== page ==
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4 - Slow and quick decay of family effects

from Part I - Human autonomy

Published online by Cambridge University Press:  05 June 2016

James R. Flynn
Affiliation:
University of Otago, New Zealand
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Summary

Questions

(1) What cognitive abilities show the most persistent family effects and what cognitive abilities show the least?

(2) What seems to determine either persistence or lack of persistence?

I will anticipate the answers to our questions. The family has its most persistent effects on those cognitive abilities that children experience their parents using in everyday life: when they hear the language their parents use (Vocabulary and Similarities); when they hear the facts about the world their parents talk about (Information); when they observe their parent speaking and acting to cope with life (Understanding). Family effects are less persistent for those cognitive abilities that are “test-specific,” abilities that are performed primarily in the test room. For example, Block Design and Object Assembly are rather like three-dimensional jigsaw puzzles; Picture Completion is spotting something missing in a picture (such as the hands of a clock).

Table 7a averages our total data (from 1950.5 to 2004.5) to contrast the persistence of family effects on Vocabulary (the most lasting effects) with Block Design and Picture Completion (among the subtests for which family effects fade quickly). At age 7, Vocabulary shows that family environment levies huge disadvantages/advantages, ranging from 6.92 IQ points to 20.75 IQ points. Much diminished, these effects persist to age 17 and even up to age 24. Wechsler Vocabulary shows seven significant effects (more than 2 IQ points) at mature ages. Stanford-Binet Vocabulary is really the same in that no estimates are possible above age 17. On the other hand, the test-specific subtests show family effects of only 1.03 to 10.61 IQ points at age 7, and these have largely disappeared by age 14.5.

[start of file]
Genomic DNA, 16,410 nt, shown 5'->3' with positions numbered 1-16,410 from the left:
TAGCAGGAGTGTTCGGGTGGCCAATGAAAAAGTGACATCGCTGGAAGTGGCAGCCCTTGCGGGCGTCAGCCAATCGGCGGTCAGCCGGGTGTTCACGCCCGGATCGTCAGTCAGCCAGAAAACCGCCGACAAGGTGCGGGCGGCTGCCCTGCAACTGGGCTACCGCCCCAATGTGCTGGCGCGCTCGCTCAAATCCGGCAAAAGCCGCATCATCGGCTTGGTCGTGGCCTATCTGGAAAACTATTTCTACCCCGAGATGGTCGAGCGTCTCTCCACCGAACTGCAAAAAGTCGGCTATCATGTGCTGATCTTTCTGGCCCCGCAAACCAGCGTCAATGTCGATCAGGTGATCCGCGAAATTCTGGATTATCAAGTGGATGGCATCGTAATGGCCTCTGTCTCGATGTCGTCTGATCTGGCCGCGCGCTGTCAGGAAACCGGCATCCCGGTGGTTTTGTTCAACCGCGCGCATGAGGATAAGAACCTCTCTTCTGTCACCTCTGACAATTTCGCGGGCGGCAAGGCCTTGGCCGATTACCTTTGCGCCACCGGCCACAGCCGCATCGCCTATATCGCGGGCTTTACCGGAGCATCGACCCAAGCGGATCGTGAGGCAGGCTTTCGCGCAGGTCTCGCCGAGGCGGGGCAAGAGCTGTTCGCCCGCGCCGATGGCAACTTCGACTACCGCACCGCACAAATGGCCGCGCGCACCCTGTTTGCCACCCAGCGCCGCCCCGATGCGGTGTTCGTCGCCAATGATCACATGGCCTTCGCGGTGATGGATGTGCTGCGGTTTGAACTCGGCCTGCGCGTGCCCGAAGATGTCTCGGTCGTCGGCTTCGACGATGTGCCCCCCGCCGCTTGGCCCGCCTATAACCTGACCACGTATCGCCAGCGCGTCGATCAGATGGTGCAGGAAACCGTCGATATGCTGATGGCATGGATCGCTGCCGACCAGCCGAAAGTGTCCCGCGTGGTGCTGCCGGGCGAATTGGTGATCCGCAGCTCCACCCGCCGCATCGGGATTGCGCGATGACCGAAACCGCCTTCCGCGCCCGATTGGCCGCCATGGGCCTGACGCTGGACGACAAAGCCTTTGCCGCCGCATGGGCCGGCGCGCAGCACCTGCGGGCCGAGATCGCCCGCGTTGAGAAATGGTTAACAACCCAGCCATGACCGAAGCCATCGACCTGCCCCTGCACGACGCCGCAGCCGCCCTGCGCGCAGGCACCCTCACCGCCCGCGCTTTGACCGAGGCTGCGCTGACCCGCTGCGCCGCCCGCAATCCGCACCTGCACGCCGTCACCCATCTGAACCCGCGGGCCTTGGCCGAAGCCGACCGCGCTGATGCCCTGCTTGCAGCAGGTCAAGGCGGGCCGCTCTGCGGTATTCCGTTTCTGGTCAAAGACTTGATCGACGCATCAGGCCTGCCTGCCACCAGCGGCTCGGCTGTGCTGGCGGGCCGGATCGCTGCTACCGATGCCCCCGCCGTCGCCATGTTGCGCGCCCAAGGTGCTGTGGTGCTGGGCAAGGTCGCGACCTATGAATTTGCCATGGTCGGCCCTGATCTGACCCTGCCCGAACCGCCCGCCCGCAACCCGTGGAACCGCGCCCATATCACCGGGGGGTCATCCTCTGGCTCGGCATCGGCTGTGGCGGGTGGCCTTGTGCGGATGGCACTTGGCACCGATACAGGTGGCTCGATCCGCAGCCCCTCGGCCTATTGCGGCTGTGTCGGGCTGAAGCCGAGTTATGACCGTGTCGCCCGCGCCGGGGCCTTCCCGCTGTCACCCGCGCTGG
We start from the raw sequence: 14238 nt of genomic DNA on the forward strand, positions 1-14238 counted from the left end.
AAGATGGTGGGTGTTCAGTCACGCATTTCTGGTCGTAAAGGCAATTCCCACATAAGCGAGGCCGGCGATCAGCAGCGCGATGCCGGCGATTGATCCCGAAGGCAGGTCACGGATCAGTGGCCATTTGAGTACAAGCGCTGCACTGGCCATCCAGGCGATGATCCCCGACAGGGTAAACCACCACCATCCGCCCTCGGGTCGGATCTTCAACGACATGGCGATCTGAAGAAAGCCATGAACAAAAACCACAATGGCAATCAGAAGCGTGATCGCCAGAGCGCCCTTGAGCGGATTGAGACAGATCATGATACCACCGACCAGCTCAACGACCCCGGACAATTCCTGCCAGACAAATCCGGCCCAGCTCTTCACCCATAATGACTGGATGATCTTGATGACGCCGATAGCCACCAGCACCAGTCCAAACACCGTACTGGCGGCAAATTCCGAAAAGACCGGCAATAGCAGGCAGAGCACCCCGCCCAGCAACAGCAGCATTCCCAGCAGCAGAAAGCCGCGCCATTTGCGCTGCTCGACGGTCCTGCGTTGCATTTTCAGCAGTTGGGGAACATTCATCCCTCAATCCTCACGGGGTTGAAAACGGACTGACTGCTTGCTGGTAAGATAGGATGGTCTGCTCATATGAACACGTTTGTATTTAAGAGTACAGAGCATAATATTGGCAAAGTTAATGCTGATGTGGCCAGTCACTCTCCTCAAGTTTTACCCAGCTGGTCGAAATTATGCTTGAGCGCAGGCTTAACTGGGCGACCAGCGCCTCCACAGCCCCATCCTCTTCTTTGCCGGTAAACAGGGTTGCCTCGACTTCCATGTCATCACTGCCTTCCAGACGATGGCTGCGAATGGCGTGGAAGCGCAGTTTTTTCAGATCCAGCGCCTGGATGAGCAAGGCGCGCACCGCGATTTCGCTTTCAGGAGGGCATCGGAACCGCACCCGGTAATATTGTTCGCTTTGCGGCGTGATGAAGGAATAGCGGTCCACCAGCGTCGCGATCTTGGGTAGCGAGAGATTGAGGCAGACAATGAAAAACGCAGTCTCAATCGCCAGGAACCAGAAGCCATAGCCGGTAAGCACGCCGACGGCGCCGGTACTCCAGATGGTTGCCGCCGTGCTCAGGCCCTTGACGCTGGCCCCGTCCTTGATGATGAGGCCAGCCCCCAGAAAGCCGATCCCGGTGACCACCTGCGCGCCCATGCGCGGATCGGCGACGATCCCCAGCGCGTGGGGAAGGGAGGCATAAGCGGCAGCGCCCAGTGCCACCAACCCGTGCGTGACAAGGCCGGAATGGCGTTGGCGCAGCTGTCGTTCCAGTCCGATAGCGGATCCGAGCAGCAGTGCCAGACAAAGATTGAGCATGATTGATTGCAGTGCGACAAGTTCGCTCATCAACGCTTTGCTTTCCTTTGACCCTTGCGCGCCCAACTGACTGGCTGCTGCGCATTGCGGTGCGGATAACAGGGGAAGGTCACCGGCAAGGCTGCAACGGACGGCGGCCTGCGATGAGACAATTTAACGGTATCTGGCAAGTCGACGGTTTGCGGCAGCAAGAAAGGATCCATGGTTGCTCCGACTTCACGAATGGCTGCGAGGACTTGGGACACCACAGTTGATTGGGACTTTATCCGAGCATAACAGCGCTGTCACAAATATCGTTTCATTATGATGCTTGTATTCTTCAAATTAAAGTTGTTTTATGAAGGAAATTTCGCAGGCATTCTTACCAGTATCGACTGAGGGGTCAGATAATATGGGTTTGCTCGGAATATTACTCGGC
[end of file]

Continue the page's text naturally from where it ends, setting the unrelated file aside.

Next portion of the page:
In this table and subsequent tables, certain values appear in italics. These values are contrary in sign – that is, you get some minus values rather than plus values above the median, and plus rather than minus values below. They may be measurement error. They are rare, usually quite small, and occur only at older ages.

I have now redeemed the first promissory note mentioned in Chapter 2. There I gave an estimate of the family disadvantages and advantages at various performance levels (as a prelude to coping with the SAT).

Type
Chapter
Information
Does your Family Make You Smarter?
Nature, Nurture, and Human Autonomy
, pp. 42 - 61
Publisher: Cambridge University Press
Print publication year: 2016

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